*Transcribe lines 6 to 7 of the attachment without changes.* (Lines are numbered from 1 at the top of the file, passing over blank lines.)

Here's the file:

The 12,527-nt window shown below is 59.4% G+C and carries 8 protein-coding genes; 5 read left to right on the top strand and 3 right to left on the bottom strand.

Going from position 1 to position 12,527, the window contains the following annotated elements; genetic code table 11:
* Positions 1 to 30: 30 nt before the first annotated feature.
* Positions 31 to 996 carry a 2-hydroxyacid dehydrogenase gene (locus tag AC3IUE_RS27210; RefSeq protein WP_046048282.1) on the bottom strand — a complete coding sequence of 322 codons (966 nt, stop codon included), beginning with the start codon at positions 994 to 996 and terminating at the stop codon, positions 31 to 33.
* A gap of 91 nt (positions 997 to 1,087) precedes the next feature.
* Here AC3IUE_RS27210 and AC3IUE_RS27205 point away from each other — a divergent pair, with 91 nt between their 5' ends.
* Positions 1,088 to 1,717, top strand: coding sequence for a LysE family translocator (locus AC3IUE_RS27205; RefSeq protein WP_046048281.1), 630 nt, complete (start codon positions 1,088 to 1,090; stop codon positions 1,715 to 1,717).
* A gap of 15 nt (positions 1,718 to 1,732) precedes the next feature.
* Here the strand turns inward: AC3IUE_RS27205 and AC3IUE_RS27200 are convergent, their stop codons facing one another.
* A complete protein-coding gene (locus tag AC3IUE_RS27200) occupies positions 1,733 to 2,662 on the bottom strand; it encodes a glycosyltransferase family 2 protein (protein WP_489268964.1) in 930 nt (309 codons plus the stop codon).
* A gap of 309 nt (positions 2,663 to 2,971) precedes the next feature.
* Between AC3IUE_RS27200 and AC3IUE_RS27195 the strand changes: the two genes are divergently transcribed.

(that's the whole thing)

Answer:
* Here AC3IUE_RS27210 and AC3IUE_RS27205 point away from each other — a divergent pair, with 91 nt between their 5' ends.
* Positions 1,088 to 1,717, top strand: coding sequence for a LysE family translocator (locus AC3IUE_RS27205; RefSeq protein WP_046048281.1), 630 nt, complete (start codon positions 1,088 to 1,090; stop codon positions 1,715 to 1,717).